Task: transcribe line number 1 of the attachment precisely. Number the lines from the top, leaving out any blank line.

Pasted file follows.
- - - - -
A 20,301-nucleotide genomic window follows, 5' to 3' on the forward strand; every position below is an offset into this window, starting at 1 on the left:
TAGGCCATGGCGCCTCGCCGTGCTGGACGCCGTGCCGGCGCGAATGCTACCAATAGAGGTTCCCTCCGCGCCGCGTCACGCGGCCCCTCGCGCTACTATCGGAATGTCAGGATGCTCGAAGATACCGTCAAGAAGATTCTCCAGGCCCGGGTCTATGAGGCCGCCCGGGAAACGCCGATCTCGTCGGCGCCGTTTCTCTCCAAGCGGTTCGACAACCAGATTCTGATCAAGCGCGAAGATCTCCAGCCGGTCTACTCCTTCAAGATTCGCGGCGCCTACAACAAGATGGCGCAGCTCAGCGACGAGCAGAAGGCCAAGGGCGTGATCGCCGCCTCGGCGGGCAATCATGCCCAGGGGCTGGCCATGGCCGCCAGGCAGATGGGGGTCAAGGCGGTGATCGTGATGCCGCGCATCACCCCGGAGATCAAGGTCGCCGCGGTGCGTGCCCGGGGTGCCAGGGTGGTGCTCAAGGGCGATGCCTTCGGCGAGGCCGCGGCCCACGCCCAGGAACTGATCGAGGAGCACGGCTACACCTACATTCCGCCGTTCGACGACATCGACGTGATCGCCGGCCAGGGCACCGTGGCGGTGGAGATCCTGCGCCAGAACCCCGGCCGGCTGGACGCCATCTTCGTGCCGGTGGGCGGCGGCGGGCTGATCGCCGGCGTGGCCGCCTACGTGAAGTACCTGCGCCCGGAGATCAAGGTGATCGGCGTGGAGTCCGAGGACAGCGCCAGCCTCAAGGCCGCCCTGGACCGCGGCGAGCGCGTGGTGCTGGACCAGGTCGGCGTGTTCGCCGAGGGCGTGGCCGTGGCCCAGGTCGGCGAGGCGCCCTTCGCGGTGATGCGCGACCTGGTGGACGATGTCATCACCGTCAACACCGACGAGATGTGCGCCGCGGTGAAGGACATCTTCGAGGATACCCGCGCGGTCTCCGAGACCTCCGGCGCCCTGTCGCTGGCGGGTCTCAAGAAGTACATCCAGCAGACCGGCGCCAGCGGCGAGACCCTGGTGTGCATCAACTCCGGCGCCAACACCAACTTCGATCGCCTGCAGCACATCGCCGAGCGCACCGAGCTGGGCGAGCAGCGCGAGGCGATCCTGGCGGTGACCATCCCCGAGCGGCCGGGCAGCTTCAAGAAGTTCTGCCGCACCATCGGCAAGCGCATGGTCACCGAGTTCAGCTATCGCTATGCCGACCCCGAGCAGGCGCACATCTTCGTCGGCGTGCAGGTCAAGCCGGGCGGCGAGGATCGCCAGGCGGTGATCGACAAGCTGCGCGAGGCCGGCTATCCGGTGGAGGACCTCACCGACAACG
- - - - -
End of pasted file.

A 20,301-nucleotide genomic window follows, 5' to 3' on the forward strand; every position below is an offset into this window, starting at 1 on the left: